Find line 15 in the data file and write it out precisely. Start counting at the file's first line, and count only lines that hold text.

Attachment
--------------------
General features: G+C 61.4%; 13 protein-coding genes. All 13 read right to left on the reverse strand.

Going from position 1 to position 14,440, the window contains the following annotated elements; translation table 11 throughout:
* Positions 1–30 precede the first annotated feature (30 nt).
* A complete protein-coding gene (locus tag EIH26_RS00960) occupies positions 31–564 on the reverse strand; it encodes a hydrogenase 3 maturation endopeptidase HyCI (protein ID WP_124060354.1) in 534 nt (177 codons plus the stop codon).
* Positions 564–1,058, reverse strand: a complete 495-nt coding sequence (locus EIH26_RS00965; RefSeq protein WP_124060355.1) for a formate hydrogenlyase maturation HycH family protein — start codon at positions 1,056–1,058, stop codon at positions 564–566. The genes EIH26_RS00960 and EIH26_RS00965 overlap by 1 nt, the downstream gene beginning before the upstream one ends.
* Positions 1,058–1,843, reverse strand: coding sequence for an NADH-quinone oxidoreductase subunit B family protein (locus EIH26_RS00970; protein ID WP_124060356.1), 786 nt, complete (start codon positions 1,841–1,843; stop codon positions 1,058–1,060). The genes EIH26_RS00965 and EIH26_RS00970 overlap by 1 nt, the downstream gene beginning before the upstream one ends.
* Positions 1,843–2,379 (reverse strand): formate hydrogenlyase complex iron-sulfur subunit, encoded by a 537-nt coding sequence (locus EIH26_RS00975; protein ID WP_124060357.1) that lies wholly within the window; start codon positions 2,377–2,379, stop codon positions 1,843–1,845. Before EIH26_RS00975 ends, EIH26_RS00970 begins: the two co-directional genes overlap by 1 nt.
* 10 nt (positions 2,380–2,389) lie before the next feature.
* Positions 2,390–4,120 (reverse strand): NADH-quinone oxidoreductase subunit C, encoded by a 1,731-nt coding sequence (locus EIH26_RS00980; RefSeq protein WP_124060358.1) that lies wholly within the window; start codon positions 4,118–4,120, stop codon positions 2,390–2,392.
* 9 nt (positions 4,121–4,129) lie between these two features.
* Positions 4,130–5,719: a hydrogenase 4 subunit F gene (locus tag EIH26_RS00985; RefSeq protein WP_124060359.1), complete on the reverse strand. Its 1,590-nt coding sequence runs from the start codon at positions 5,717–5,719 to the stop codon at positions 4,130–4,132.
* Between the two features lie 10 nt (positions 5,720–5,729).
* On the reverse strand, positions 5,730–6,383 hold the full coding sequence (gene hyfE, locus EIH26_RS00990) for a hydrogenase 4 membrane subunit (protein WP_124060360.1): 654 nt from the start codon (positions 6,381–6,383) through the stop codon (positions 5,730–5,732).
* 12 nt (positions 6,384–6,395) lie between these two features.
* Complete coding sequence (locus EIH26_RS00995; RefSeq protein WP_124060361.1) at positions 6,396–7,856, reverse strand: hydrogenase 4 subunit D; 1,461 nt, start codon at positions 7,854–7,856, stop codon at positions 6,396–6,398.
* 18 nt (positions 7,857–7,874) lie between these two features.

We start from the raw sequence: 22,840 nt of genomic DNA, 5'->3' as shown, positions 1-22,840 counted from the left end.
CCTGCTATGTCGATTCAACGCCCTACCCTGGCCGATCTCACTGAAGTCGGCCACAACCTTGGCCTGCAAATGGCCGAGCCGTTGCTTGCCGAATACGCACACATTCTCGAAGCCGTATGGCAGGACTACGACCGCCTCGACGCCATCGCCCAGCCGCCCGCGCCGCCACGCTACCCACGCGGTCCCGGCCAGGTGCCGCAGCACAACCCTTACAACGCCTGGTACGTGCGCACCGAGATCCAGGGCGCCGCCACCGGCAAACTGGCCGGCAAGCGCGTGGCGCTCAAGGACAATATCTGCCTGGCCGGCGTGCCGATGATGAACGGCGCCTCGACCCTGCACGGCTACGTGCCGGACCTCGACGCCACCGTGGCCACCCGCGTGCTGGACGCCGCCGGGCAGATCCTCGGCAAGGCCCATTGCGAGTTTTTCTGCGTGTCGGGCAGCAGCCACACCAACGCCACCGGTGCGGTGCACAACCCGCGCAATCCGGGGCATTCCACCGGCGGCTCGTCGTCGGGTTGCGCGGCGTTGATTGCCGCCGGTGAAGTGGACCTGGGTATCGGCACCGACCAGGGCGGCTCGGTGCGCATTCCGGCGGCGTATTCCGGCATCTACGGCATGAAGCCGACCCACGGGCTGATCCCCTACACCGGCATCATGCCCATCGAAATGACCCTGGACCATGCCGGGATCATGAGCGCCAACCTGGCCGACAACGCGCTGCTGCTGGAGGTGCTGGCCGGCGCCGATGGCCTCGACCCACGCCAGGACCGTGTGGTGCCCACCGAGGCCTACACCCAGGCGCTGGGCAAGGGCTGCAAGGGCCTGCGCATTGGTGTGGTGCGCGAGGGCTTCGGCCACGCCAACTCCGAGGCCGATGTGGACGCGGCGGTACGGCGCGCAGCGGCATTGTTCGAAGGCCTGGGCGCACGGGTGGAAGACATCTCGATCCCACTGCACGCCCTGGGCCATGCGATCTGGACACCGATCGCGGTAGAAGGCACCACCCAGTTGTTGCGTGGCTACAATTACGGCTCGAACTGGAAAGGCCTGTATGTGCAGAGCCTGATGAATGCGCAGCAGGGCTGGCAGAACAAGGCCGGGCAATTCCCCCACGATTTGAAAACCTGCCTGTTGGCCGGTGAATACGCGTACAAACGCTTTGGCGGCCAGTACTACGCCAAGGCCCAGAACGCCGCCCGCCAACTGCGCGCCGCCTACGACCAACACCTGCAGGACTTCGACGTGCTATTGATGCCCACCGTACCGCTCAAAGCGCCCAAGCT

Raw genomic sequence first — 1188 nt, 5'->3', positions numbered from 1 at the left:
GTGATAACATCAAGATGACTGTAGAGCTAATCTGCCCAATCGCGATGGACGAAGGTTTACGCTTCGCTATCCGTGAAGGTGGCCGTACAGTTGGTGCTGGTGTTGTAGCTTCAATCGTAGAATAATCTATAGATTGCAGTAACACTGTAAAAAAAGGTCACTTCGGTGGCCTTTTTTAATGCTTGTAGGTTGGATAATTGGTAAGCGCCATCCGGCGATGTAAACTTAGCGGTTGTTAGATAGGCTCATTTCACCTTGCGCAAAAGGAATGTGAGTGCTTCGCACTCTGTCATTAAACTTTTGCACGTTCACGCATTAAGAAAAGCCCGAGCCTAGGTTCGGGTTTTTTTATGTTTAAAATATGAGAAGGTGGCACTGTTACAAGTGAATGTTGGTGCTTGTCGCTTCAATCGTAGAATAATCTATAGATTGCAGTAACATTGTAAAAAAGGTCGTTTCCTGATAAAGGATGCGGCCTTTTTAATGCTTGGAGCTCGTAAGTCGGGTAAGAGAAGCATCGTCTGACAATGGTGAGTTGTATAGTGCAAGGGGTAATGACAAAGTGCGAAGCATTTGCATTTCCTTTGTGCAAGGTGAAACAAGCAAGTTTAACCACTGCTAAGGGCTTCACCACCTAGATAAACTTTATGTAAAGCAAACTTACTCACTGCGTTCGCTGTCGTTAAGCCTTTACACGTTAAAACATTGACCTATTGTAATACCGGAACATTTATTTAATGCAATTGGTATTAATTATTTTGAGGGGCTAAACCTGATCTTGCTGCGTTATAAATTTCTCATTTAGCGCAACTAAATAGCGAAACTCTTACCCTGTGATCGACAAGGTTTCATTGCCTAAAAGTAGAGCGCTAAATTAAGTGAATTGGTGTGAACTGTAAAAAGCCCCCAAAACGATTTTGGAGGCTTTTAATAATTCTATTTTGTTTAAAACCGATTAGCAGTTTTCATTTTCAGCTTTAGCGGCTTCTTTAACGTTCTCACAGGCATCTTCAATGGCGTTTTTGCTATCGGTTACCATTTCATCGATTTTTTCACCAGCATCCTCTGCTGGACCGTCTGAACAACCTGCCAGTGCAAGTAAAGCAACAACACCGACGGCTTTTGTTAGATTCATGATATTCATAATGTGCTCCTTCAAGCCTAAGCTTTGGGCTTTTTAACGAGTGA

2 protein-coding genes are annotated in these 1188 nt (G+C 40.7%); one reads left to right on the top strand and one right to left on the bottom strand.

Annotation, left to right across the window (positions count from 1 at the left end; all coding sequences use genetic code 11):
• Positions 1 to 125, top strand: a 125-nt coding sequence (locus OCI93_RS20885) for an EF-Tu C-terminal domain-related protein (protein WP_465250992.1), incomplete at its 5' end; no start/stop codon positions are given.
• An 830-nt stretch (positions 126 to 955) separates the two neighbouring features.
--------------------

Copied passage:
* Complete coding sequence (locus EIH26_RS00995; RefSeq protein WP_124060361.1) at positions 6,396–7,856, reverse strand: hydrogenase 4 subunit D; 1,461 nt, start codon at positions 7,854–7,856, stop codon at positions 6,396–6,398.